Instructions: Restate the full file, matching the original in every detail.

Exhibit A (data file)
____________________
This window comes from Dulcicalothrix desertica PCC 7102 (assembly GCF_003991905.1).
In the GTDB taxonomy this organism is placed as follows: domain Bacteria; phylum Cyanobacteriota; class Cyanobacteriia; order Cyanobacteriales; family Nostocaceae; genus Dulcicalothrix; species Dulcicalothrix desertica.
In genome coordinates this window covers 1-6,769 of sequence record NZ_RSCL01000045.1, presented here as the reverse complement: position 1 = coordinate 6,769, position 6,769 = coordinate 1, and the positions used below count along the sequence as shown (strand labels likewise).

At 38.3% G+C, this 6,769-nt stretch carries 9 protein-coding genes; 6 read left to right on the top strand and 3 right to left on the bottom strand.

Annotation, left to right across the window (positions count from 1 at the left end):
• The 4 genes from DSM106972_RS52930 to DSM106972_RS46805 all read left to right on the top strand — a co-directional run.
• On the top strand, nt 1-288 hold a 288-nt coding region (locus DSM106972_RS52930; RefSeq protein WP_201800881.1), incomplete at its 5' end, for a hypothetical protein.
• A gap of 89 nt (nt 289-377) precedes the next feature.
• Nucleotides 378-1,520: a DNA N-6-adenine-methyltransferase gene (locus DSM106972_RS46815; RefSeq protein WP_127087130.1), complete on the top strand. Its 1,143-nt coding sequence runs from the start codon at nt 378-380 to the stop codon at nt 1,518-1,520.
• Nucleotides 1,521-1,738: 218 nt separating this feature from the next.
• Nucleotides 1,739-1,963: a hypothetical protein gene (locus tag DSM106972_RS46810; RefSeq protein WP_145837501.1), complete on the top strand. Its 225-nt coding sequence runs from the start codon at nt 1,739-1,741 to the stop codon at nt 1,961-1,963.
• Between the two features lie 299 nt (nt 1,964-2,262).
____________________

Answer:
This window comes from Dulcicalothrix desertica PCC 7102 (assembly GCF_003991905.1).
In the GTDB taxonomy this organism is placed as follows: domain Bacteria; phylum Cyanobacteriota; class Cyanobacteriia; order Cyanobacteriales; family Nostocaceae; genus Dulcicalothrix; species Dulcicalothrix desertica.
In genome coordinates this window covers 1-6,769 of sequence record NZ_RSCL01000045.1, presented here as the reverse complement: position 1 = coordinate 6,769, position 6,769 = coordinate 1, and the positions used below count along the sequence as shown (strand labels likewise).

At 38.3% G+C, this 6,769-nt stretch carries 9 protein-coding genes; 6 read left to right on the top strand and 3 right to left on the bottom strand.

Annotation, left to right across the window (positions count from 1 at the left end):
• The 4 genes from DSM106972_RS52930 to DSM106972_RS46805 all read left to right on the top strand — a co-directional run.
• On the top strand, nt 1-288 hold a 288-nt coding region (locus DSM106972_RS52930; RefSeq protein WP_201800881.1), incomplete at its 5' end, for a hypothetical protein.
• A gap of 89 nt (nt 289-377) precedes the next feature.
• Nucleotides 378-1,520: a DNA N-6-adenine-methyltransferase gene (locus DSM106972_RS46815; RefSeq protein WP_127087130.1), complete on the top strand. Its 1,143-nt coding sequence runs from the start codon at nt 378-380 to the stop codon at nt 1,518-1,520.
• Nucleotides 1,521-1,738: 218 nt separating this feature from the next.
• Nucleotides 1,739-1,963: a hypothetical protein gene (locus tag DSM106972_RS46810; RefSeq protein WP_145837501.1), complete on the top strand. Its 225-nt coding sequence runs from the start codon at nt 1,739-1,741 to the stop codon at nt 1,961-1,963.
• Between the two features lie 299 nt (nt 1,964-2,262).